Friday, October 4, 2013

Security and Justice in Nepal

Seven years ago, millions of Nepalis participated in a non-violent protest against their government structure at the time. The protest lasted for 19 days and was meant to not only resolve conflict within the nation, but also lead the country in transition to a more democratic style of government. The hope for this movement was to create a more stable and long-lasting authority and allow for more advancement in Nepal. I have mixed feelings about this shift because it seems that although many nations have decided that democratic forms of government are most beneficial and effective for a society, there are also societies that take opposing stances to democracy.
Seven years after this movement, the Constituent Assembly dwindled down to ultimately nonexistence and the democratic election style looks to be volatile as well. Although improvements have been made to Nepal, there is more work do in terms of political organization and citizen involvement. More than anything, a nation needs a stable authority to guide and govern them. There is some debate though as to the freedoms and rights that should be granted to citizens and how large a role those that are governed should have in their government. It seems just to create a government by the people and for the people, but interpreting and implementing that may be different to individuals.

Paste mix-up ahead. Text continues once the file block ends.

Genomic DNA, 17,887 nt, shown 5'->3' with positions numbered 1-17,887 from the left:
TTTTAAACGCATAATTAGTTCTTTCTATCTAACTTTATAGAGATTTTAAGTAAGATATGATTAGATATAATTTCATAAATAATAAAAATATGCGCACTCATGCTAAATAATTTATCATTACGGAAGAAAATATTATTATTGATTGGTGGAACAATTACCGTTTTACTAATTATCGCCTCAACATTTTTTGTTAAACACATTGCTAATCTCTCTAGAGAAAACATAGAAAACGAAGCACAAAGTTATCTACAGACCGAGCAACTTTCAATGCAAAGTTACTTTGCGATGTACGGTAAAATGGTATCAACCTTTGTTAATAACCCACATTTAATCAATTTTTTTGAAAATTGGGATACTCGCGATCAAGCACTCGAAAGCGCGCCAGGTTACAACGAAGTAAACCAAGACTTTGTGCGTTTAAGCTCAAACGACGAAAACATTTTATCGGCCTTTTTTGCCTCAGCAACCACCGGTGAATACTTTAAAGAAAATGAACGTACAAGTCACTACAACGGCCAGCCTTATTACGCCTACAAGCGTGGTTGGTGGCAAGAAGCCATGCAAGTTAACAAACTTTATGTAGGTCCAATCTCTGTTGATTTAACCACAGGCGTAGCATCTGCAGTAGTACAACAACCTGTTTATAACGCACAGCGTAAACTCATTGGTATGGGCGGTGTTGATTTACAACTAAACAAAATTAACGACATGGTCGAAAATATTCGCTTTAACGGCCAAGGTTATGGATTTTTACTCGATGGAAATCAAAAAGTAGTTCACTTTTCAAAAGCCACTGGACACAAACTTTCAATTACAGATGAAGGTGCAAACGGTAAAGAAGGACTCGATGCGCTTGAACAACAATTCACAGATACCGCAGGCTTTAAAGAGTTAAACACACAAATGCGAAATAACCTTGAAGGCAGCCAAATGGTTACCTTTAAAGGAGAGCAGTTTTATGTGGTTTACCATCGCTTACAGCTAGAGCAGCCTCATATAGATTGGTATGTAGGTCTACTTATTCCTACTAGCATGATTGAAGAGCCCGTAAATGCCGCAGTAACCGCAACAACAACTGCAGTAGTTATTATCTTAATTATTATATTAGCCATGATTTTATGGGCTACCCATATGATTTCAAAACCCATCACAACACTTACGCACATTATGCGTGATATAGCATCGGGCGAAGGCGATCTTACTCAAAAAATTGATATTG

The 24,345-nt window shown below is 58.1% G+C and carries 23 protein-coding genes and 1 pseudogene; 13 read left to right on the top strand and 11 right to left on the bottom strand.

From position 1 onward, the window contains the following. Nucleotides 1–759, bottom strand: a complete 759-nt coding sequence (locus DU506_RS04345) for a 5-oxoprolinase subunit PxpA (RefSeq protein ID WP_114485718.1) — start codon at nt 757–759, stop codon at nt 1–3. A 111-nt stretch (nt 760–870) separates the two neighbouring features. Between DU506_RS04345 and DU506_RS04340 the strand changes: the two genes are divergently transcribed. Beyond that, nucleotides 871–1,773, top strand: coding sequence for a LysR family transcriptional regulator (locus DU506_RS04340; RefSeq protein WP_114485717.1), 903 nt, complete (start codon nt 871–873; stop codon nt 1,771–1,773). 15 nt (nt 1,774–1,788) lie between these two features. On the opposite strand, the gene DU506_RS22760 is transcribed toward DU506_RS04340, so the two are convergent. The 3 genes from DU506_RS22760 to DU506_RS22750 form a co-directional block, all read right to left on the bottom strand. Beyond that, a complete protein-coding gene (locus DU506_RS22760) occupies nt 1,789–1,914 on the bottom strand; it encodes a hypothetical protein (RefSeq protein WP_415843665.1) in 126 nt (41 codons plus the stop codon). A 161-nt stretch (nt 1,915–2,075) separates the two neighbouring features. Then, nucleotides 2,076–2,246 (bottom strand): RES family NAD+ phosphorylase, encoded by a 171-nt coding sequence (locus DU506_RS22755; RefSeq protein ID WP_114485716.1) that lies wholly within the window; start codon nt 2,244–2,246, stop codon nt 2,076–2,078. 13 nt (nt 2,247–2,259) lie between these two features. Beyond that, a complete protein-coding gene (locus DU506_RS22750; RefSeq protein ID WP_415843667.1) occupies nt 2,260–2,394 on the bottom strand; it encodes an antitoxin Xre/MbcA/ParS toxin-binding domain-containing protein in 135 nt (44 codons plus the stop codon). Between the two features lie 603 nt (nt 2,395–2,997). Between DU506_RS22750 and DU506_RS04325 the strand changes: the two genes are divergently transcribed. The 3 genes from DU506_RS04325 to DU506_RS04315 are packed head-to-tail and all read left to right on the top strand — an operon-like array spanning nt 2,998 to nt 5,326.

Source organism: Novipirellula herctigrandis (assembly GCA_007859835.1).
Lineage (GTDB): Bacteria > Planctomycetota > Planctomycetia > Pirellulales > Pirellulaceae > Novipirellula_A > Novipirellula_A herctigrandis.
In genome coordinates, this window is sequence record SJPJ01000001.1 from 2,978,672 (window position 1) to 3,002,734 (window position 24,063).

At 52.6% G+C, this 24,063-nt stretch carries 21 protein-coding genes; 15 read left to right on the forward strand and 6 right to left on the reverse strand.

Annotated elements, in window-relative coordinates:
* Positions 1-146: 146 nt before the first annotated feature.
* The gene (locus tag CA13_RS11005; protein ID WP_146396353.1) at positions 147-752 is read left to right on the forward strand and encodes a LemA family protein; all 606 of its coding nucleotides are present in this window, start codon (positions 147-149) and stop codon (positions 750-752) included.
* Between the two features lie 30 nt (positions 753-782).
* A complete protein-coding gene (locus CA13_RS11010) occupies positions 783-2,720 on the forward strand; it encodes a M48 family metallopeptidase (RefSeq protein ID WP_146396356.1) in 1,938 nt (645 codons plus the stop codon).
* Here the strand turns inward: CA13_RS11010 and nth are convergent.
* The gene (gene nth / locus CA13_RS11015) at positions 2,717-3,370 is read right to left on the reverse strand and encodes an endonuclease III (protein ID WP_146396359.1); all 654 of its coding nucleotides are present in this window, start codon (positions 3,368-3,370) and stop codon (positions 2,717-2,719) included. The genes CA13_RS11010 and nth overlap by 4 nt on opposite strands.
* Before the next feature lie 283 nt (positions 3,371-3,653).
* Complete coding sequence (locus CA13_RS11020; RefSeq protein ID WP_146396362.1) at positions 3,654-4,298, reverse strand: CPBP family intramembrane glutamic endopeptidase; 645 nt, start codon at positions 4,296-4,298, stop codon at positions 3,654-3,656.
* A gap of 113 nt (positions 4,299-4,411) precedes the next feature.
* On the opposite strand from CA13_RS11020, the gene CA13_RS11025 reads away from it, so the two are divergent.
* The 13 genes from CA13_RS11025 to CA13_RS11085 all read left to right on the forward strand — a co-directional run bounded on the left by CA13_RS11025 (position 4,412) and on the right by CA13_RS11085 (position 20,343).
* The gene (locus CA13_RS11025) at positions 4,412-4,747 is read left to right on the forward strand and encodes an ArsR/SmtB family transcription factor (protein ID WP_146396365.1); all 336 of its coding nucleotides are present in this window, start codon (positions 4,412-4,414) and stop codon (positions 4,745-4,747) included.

The transition to a different style of government in Nepal is taking a toll on its citizens. The temporary arrangement seems unstable, as it is not meant to last, which doesn’t help to provide the citizens with a sense of security. Hopefully a more lasting arrangement can be made to create a more stable and secure government.


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